How To AVOID Wind Knots and Tangles With Braided Line
Ever had a wind knot in your braided fishing line?
Well, this post should help you avoid them in the future.
But first, let’s talk about why (and when) to use braided line in the first place.
Braided fishing line is an awesome alternative to using monofilament line for those of us who use spinning reels and frequently use artificial lures.
And here are a few reasons why……
- Thinner diameter allows for longer casts
- Zero stretch in the line which allows for better sensitivity and hook sets
- Lasts much longer on your reel than monofilament
- Zero line memory, so your line stays limp and doesn’t “coil up” like mono
So as you can see there are some nice advantages to using braided line, but just like everything else, there are always disadvantages.
One really big disadvantage, in particular, that will make you toss your rod and reel in the trash if you don’t know how to overcome the are…
(aka line tangles, knots, headaches, etc.)
Although wind knots can happen when using mono line too, they are much more burdensome with braid.
There are some manufacturers of braid fishing line that will market their product as being the best for wind knot prevention, but 99% of the time the issue with knots is caused by the operator of the rod and reel.
Before I give you just about every scenario that will cause these knots and tangles in your line, I want to help you better understand why these tangles happen in the first place.
First, we take a look at the name most of these accidental knots are given – “Wind Knots”
They are called this because they happen most often when you cast into the wind.
This is due to the speed at which your line is moving from your spool to the end of your line, and I like to break this down into 2 separate “areas” where the line is.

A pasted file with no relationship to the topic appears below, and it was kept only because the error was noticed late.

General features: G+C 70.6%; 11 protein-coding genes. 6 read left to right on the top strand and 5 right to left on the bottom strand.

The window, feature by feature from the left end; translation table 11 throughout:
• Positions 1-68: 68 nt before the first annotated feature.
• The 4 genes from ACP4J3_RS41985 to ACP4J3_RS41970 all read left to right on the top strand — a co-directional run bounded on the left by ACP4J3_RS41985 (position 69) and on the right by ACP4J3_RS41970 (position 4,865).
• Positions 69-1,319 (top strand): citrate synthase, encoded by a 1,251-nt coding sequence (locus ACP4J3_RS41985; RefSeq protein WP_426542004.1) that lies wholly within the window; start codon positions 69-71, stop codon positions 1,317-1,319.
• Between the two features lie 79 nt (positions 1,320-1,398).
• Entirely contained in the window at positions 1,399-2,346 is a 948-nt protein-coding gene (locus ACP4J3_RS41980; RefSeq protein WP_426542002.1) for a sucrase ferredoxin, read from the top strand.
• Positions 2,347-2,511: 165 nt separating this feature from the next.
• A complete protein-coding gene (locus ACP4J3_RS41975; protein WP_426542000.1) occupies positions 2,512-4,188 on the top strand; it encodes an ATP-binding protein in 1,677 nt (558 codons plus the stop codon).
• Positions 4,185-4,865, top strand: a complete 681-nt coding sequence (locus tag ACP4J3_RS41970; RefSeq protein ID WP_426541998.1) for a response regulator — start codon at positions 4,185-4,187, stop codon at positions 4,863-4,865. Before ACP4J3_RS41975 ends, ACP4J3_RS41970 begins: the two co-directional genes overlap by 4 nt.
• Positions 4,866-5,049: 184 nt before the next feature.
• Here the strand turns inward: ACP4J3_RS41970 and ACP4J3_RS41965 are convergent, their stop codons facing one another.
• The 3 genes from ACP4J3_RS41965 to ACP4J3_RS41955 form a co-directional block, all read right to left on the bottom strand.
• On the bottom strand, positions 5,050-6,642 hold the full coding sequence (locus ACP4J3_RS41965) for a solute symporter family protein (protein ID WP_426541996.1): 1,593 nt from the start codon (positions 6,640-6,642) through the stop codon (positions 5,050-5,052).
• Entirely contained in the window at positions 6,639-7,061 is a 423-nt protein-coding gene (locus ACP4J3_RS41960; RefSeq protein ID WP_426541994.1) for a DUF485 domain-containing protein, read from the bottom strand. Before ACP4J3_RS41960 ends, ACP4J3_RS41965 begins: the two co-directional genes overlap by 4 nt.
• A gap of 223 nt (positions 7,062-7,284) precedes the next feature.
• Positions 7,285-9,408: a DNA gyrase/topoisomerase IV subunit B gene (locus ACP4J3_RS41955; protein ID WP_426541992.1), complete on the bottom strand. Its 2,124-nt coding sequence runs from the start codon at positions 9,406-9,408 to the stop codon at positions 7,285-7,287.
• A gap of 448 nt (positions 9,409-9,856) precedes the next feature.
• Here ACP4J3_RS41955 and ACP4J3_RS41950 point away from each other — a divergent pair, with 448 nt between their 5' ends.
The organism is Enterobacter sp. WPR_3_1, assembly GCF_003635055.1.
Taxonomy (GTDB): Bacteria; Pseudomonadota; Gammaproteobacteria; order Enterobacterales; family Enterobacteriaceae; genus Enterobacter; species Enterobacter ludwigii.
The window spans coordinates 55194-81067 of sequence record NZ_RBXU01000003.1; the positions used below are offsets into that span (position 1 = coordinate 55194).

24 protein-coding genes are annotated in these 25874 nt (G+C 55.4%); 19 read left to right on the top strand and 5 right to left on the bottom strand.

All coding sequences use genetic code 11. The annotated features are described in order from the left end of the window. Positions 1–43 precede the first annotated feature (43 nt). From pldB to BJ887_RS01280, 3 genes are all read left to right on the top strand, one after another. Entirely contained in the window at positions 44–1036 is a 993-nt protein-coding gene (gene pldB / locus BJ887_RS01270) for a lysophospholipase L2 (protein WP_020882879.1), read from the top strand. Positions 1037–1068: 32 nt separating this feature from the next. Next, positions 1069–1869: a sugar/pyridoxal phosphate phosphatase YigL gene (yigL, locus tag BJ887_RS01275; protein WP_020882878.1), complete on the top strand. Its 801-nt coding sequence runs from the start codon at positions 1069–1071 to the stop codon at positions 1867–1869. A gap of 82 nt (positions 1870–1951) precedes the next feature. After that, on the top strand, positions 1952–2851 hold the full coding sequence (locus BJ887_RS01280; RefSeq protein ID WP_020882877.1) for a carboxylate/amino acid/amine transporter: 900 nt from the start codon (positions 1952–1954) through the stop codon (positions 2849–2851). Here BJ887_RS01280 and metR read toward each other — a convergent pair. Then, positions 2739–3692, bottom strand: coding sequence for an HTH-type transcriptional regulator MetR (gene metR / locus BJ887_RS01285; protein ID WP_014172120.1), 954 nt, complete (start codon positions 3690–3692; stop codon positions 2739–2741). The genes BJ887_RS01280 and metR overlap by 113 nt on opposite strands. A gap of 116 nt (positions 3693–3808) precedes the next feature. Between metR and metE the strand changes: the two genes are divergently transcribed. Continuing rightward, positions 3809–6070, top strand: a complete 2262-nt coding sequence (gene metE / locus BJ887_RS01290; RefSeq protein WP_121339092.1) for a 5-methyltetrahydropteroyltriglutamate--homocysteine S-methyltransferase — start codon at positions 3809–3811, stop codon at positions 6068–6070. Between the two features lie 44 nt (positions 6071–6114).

- Spool to Guide (guide closest to the reel)
- Guide to Lure/Bait
The area from your spool to the 1st guide closest to the reel is going to be where your line is moving the fastest.
When you cast into the wind, your line will start to slow down drastically.
The line closest to the reel (right between the guide and the spool) is moving much faster than the line that has gone through the guides and left the rod.
This causes the coils of line that are leaving the spool to catch up to the line in front of it, causing the line to tangle over itself, and this typically happens in the area between the spool and the guide closest to the reel (where the line is moving faster and the “coils” are coming off of the spool).
So if I could re-name these knots, I would call them “Line Speed Knots” because they are mainly caused by inconsistencies in the line speed from the reel to your lure or bait.
So keep this thought in mind as you read through the following solutions to help you minimize these line tangles – If something causes a sudden increase or decrease in the speed of my line, it will overlap itself and tangle up.
Wind Knot Solution #1 – Avoid Casting Into the Wind
As stated above, the most common cause of line tangles associated with braided line is casting into the wind (hence the name wind knots).
Take the time to position yourself to have the wind to your back whenever you can.
If you are unable to cast with the wind, try casting low to the surface of the water.
Related Post: Flats Fishing: Managing The Wind (see it here now)
Wind Knot Solution #2 – Avoid Casting Your Leader Knot Through the Guides
Casting the knot that connects your mainline to your leader through the guides on your rod is an overlooked cause of line tangles.
As that knot makes contact with the guides, the leader and braid behind it will suddenly start to slow down and the braided line behind it will catch up to it and overlap and tangle itself up.
To avoid this, make it a point to keep that knot past the rod tip before you make a cast.
Using an FG Knot will help minimize this problem since it is a very thin knot and passes through the guides more easily compared to a double uni knot.
You can see how to tie the FG Knot here – Quickest Way To Tie The FG Knot
Wind Knot Solution #3 – Avoid Casting Too Hard
Often we think that the harder we swing the rod, the further our lure will go, correct?
Casting distance is achieved by technique, not brute force.
This causes your line to leave your spool much quicker but does not transfer that energy much past the rod tip, causing that inconsistency in line speed and line overlap and tangles.